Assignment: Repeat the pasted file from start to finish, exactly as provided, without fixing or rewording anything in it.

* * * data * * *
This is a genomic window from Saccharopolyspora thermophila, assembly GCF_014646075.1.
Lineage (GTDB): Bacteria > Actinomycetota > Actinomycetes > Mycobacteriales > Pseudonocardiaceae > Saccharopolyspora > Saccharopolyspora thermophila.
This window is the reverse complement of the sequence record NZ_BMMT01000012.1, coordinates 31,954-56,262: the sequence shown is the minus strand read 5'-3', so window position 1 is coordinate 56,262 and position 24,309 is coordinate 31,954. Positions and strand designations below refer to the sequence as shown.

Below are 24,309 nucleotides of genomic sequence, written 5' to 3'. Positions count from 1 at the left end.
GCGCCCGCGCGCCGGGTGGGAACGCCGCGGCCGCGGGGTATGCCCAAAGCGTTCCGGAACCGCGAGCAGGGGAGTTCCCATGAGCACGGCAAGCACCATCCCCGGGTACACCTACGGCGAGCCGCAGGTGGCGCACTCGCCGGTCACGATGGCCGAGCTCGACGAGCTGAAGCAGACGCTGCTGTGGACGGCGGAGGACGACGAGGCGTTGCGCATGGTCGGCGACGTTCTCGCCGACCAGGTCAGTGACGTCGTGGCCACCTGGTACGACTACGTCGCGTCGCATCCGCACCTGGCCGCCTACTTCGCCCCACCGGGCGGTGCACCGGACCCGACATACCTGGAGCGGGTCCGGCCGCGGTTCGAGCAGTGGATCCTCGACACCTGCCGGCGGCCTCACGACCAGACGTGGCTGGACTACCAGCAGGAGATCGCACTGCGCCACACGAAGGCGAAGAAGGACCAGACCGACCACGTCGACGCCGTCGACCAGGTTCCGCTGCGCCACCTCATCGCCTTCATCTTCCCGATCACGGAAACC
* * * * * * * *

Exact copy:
This is a genomic window from Saccharopolyspora thermophila, assembly GCF_014646075.1.
Lineage (GTDB): Bacteria > Actinomycetota > Actinomycetes > Mycobacteriales > Pseudonocardiaceae > Saccharopolyspora > Saccharopolyspora thermophila.
This window is the reverse complement of the sequence record NZ_BMMT01000012.1, coordinates 31,954-56,262: the sequence shown is the minus strand read 5'-3', so window position 1 is coordinate 56,262 and position 24,309 is coordinate 31,954. Positions and strand designations below refer to the sequence as shown.

Below are 24,309 nucleotides of genomic sequence, written 5' to 3'. Positions count from 1 at the left end.
GCGCCCGCGCGCCGGGTGGGAACGCCGCGGCCGCGGGGTATGCCCAAAGCGTTCCGGAACCGCGAGCAGGGGAGTTCCCATGAGCACGGCAAGCACCATCCCCGGGTACACCTACGGCGAGCCGCAGGTGGCGCACTCGCCGGTCACGATGGCCGAGCTCGACGAGCTGAAGCAGACGCTGCTGTGGACGGCGGAGGACGACGAGGCGTTGCGCATGGTCGGCGACGTTCTCGCCGACCAGGTCAGTGACGTCGTGGCCACCTGGTACGACTACGTCGCGTCGCATCCGCACCTGGCCGCCTACTTCGCCCCACCGGGCGGTGCACCGGACCCGACATACCTGGAGCGGGTCCGGCCGCGGTTCGAGCAGTGGATCCTCGACACCTGCCGGCGGCCTCACGACCAGACGTGGCTGGACTACCAGCAGGAGATCGCACTGCGCCACACGAAGGCGAAGAAGGACCAGACCGACCACGTCGACGCCGTCGACCAGGTTCCGCTGCGCCACCTCATCGCCTTCATCTTCCCGATCACGGAAACC